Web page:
Turning the page with Yannick Nézet-Séguin, its first new music director since 1976, the Met is readying new works — and planning forays into its city.
The 45-ton set for Wagner’s sprawling masterpiece was noisy and glitch-prone in its last outing. So the Met has been working for months to fix it.
Seeking more ticket buyers, the company will add Sunday matinees and take a midwinter break in February.
A lawsuit filed on Friday details previously unreported accusations of harassment and abuse against Mr. Levine, the Met’s longtime conductor.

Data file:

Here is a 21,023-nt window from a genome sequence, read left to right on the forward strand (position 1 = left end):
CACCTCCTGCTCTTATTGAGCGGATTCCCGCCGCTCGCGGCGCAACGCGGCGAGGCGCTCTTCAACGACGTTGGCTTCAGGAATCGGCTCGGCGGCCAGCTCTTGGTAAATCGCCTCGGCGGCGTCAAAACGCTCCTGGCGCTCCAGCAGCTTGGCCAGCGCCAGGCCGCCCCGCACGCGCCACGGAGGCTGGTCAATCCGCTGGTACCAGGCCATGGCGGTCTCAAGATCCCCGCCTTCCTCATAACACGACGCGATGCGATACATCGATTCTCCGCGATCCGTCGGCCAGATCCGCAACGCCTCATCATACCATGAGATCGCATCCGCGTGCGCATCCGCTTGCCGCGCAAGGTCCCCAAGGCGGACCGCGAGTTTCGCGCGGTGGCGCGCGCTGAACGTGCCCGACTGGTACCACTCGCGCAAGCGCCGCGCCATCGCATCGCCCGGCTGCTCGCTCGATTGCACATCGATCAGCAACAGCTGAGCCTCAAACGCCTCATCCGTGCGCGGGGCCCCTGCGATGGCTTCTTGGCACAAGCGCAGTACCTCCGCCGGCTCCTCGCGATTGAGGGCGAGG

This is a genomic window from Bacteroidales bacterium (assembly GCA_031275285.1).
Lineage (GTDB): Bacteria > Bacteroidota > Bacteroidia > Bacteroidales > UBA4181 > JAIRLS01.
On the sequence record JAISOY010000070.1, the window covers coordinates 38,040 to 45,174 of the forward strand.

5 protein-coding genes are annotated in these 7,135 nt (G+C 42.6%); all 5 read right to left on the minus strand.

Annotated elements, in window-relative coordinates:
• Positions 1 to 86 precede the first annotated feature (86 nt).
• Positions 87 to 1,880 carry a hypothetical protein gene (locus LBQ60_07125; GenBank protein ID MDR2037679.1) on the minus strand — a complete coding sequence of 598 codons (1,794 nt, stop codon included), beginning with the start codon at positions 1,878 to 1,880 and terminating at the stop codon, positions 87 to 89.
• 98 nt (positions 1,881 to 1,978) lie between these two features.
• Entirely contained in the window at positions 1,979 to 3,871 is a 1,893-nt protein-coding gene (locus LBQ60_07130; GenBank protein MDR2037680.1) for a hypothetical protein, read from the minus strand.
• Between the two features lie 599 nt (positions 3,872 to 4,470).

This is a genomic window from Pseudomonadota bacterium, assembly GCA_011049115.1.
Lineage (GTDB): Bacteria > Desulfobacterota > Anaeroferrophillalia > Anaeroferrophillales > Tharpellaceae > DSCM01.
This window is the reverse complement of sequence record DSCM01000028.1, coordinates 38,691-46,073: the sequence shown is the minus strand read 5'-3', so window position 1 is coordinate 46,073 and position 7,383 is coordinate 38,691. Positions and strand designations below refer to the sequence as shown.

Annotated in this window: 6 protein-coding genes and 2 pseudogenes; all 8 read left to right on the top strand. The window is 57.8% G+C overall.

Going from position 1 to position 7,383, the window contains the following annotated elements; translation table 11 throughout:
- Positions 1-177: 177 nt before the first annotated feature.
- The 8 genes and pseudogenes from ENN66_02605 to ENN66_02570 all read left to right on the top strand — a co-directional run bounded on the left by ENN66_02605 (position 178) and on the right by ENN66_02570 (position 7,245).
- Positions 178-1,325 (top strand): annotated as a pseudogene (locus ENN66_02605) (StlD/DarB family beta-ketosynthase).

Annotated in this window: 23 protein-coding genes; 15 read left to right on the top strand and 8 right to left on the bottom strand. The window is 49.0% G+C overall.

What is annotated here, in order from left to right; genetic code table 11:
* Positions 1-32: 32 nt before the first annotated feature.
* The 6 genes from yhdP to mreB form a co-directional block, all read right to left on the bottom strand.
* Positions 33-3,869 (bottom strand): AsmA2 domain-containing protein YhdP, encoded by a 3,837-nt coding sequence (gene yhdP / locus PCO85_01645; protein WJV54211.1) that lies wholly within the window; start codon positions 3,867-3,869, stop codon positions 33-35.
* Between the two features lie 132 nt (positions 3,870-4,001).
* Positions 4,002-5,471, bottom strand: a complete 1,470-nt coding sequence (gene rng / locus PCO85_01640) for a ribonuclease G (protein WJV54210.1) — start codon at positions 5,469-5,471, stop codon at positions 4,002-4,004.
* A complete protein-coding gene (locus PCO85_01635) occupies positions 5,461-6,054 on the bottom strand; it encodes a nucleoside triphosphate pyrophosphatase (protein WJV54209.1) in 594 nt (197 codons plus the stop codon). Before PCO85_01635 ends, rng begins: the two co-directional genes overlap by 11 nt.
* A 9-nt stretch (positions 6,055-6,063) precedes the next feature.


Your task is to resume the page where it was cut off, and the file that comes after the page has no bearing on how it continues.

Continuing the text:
Mr. Levine, who was fired after accusations of sexual misconduct, claims that Peter Gelb, the Met’s general manager, had long wanted to force him out.
The lawsuit states that Mr. Levine denies the accusations of abuse. It paints his firing as a result of a longstanding plan to oust him from the Met.
The Metropolitan Opera is struggling on several fronts. But if it keeps presenting work on this level, all should be fine.
He will become the Met’s music director this fall and lead three operas next season, the company announced as it unveiled its 2018-19 season.
Yannick Nézet-Séguin, the company’s music director designate, brought his own strong take to Wagner’s profound, challenging and very long score.